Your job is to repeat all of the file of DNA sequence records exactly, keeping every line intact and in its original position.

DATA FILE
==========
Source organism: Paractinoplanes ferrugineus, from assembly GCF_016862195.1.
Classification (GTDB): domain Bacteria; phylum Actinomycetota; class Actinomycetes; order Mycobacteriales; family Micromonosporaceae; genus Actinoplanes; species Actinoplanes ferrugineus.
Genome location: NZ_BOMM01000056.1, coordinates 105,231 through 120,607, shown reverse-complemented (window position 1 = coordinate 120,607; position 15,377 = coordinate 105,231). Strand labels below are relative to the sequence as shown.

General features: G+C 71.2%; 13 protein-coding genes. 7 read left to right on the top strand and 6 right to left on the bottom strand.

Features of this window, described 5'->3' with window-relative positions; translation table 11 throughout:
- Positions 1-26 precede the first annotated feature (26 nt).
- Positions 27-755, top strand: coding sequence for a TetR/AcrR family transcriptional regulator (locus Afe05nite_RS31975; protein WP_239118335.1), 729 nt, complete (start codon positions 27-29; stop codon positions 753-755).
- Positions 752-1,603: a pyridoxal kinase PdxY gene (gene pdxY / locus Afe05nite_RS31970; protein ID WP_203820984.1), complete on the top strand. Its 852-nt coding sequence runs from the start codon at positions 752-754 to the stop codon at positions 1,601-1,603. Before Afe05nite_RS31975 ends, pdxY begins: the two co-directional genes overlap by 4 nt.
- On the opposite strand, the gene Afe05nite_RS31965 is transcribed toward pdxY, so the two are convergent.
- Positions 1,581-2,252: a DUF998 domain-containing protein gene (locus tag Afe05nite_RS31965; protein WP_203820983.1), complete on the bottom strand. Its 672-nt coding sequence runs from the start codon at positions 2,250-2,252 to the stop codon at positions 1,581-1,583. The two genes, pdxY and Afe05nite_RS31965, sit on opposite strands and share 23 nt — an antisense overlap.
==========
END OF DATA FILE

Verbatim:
Source organism: Paractinoplanes ferrugineus, from assembly GCF_016862195.1.
Classification (GTDB): domain Bacteria; phylum Actinomycetota; class Actinomycetes; order Mycobacteriales; family Micromonosporaceae; genus Actinoplanes; species Actinoplanes ferrugineus.
Genome location: NZ_BOMM01000056.1, coordinates 105,231 through 120,607, shown reverse-complemented (window position 1 = coordinate 120,607; position 15,377 = coordinate 105,231). Strand labels below are relative to the sequence as shown.

General features: G+C 71.2%; 13 protein-coding genes. 7 read left to right on the top strand and 6 right to left on the bottom strand.

Features of this window, described 5'->3' with window-relative positions; translation table 11 throughout:
- Positions 1-26 precede the first annotated feature (26 nt).
- Positions 27-755, top strand: coding sequence for a TetR/AcrR family transcriptional regulator (locus Afe05nite_RS31975; protein WP_239118335.1), 729 nt, complete (start codon positions 27-29; stop codon positions 753-755).
- Positions 752-1,603: a pyridoxal kinase PdxY gene (gene pdxY / locus Afe05nite_RS31970; protein ID WP_203820984.1), complete on the top strand. Its 852-nt coding sequence runs from the start codon at positions 752-754 to the stop codon at positions 1,601-1,603. Before Afe05nite_RS31975 ends, pdxY begins: the two co-directional genes overlap by 4 nt.
- On the opposite strand, the gene Afe05nite_RS31965 is transcribed toward pdxY, so the two are convergent.
- Positions 1,581-2,252: a DUF998 domain-containing protein gene (locus tag Afe05nite_RS31965; protein WP_203820983.1), complete on the bottom strand. Its 672-nt coding sequence runs from the start codon at positions 2,250-2,252 to the stop codon at positions 1,581-1,583. The two genes, pdxY and Afe05nite_RS31965, sit on opposite strands and share 23 nt — an antisense overlap.